Lusi closes in

STORM COMING: Cloud preceding Tropical Cyclone Lusi covers the top of the North Island in this MetService satellite image.
STORM COMING: Cloud preceding Tropical Cyclone Lusi covers the top of the North Island in this MetService satellite image.

Tropical Cyclone Lusi may not bring torrential rain to Auckland as first forecast, but civil defence officials are worried about strong winds.

Gale-force gusts and downpours are expected for many parts of the country tomorrow.

People are being urged to drive only if necessary and to bring in outdoor furniture as the storm makes its way towards the North Island.

Auckland Civil Defence controller Clive Manley said at a press conference this afternoon that flooding, slips, road closures and power outages were expected in the city.

All stakeholders were "working 24/7 from now".

The impact was likely to be most severe for coastal communities, particularly on the city's eastern beaches.

Manley said staff had been working with those areas to ensure people were ready for the extreme weather to hit.

"Plan for the worst, hope for the best," he said.

Richard Woods. Auckland Civil Defence manager for planning and intelligence, said the most dangerous times would be a couple of hours either side of tomorrow's high tides, at 7.30am and 8pm.

Easterly and northeasterly winds were expected to cause significant coastal erosion and whip up strong swells in the Hauraki Gulf.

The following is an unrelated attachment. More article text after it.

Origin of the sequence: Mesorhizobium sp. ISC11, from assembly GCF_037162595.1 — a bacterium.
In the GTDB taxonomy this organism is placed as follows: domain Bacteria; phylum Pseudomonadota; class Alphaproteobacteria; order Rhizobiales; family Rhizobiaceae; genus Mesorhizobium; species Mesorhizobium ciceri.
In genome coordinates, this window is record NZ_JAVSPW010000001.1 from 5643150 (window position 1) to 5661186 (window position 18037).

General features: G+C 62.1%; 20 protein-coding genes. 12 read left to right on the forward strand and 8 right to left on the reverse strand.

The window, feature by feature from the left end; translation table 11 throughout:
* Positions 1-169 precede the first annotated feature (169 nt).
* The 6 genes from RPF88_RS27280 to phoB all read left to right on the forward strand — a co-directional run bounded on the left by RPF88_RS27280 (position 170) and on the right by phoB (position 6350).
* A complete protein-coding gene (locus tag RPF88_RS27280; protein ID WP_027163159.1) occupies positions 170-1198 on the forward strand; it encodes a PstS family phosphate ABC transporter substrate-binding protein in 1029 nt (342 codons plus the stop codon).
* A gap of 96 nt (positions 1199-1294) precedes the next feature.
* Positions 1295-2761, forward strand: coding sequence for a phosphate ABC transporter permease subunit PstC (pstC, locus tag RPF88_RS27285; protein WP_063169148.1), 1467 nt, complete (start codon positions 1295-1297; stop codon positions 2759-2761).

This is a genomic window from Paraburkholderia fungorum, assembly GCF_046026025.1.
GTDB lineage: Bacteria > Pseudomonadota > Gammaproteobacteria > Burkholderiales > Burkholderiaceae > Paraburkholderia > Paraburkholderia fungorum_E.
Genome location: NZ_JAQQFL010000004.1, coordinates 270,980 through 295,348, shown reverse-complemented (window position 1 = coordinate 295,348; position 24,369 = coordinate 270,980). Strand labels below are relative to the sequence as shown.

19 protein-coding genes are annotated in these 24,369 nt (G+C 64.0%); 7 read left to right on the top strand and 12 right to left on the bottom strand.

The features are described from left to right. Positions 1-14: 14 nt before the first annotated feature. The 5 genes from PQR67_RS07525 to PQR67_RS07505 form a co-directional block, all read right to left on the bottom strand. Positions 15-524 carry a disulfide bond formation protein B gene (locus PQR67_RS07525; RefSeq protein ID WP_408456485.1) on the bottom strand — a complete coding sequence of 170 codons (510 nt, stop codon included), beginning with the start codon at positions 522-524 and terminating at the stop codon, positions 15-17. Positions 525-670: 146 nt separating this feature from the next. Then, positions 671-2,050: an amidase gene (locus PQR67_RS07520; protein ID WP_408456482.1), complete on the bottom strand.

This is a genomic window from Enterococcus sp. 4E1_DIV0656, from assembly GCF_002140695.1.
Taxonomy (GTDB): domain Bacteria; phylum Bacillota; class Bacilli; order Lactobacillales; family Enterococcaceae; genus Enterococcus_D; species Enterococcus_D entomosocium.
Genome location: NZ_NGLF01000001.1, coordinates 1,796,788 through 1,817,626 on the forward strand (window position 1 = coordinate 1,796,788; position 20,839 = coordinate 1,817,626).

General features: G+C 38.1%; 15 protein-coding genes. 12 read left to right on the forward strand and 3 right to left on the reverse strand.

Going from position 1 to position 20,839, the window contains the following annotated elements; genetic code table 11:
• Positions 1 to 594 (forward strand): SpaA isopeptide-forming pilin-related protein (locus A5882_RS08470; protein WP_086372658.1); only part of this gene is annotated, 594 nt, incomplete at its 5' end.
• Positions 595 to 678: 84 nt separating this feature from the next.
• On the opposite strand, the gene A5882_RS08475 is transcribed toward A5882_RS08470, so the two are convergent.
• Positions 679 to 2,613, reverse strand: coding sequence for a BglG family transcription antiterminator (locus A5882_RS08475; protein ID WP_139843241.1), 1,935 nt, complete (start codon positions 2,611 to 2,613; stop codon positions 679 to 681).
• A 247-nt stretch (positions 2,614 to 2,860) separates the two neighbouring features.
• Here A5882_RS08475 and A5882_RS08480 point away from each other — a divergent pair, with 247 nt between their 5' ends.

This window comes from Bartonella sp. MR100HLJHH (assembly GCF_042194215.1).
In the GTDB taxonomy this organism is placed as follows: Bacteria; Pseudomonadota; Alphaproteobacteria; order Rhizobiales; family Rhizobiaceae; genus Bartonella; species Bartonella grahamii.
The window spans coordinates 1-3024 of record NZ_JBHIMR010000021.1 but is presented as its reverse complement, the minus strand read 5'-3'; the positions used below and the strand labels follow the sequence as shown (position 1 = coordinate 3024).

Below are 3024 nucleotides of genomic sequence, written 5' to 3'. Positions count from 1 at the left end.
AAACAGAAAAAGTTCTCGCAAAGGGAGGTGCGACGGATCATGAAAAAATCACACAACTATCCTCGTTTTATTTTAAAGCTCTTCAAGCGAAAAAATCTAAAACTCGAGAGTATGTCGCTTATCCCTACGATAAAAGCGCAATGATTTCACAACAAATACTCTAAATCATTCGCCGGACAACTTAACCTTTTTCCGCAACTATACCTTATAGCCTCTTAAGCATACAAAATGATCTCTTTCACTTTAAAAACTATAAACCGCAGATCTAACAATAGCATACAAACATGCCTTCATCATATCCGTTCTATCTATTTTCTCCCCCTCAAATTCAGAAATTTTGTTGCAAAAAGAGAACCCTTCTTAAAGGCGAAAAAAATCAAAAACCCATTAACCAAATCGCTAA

Though the rain was unlikely to be as heavy as first predicted, there could be localised flooding, Woods said.

If homes are damaged by Lusi, provisions have been put in place to deal with displaced families.

Manley said if smaller numbers of people were affected, motels had been organised to take them but community centres could be established if issues were more widespread.

Civil Defence had previously worked with some of the Auckland beach communities that could be hit.

The emphasis was firmly on "neighbours helping neighbours", he said.

This morning the storm was about 900 kilometres north of Cape Reinga and moving south at 20kmh to 25kmh.

While it had weakened slightly to a category-2 storm, it was still packing a punch.

Satellite images showed the weather system was nearly the size of the North Island as it tracked towards New Zealand.

The storm has already ravaged parts of the Pacific with at least three dead in Vanuatu.

It is due to hit Northland tonight and is expected to work its way south during the night, forecasters said.

"It's tonight into Saturday when the beast really shows its fangs and teeth," Metservice meteorologist Dan Corbett said.

MetService had a severe-weather watch in place for heavy rain and severe easterly gales in Northland, Auckland, the Coromandel Peninsula, Bay of Plenty and northern Gisborne tomorrow .